Target: CEO of CBL Associates & Properties, Stephen Lebovitz
Goal: Thank CEO for ending the sale of sugar gliders in shopping malls.
Sugar gliders are no longer being sold by CBL & Associates Properties, Inc., a corporation that manages shopping mall real estate. PETA reports that the company allowed the sale of these “pocket pets” up until recently. However, thanks to the efforts of many people, including our friends here at ForceChange, the sale of these animals was discontinued.
This is a victory for animal conservation groups, because the sale of sugar gliders in shopping malls is grossly out of touch with reality. According to National Geographic, sugar gliders, which are native to Australia, can stretch out their fleshy membrane and glide as far as the length of a football field. Their diet includes a wide variety of foods, including tree sap, nectar, insects, and seeds. As a result, it isn’t appropriate to sell them in North American shopping malls to people who will likely buy them on impulse, without knowing how to properly care for them.
In general, it is best for animals to remain in their native habitat unless they can be cared for by someone with the appropriate qualifications. Also, it’s not always best for a species to be introduced to a non-native environment because they can often have adverse effects on the ecosystem of that area if they get loose.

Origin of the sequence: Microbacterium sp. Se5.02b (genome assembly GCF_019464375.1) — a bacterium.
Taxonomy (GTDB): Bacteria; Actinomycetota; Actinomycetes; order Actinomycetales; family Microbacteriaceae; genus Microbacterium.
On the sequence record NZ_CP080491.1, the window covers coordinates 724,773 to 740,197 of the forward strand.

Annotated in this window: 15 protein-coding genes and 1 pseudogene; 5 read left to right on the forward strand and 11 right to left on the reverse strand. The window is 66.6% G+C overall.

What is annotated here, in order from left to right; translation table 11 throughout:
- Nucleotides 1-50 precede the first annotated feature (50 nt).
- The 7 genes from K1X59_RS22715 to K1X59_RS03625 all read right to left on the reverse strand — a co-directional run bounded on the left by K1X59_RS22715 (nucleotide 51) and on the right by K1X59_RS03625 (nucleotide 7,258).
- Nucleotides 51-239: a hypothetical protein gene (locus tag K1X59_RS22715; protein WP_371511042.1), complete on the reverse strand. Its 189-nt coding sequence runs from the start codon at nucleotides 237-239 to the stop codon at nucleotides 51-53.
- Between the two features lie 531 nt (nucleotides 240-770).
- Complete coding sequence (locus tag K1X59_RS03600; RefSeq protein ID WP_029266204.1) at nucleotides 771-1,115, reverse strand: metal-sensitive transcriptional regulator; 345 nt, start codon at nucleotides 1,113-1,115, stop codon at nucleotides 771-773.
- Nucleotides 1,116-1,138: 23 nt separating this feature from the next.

Sign this petition to thank the CEO of CBL Associates & Properties, Stephen Lebovitz, for discontinuing the sale of these animals.
Dear Mr. Lebovitz,
I want to thank you for the recent decision of your company to end the sale of sugar gliders, a small Australian marsupial that does not belong in the homes of North American residents. The sugar glider is an animal that is used to being able to roam free. It glides between trees, collecting insects, seeds, and nectar, and is even said to be able to glide as far as the length of a football field. Many people purchase these animals on impulse, since they are admittedly adorable, but they then fail to properly care for them. I think that it’s unwise to sell these animals outside of their non-native habitat; they should not be confined to small cages under the supervision of someone who may or may not properly care for them.
In addition, it’s not uncommon for pets to escape, and I worry about the negative effects that exotic species might have on the ecology of areas to which they are not native. I think that more pet stores should become ecologically responsible in this way. Thank you for recognizing that they don’t belong in your stores.
[Your Name Here]
Photo credit: GarrettTT via Flickr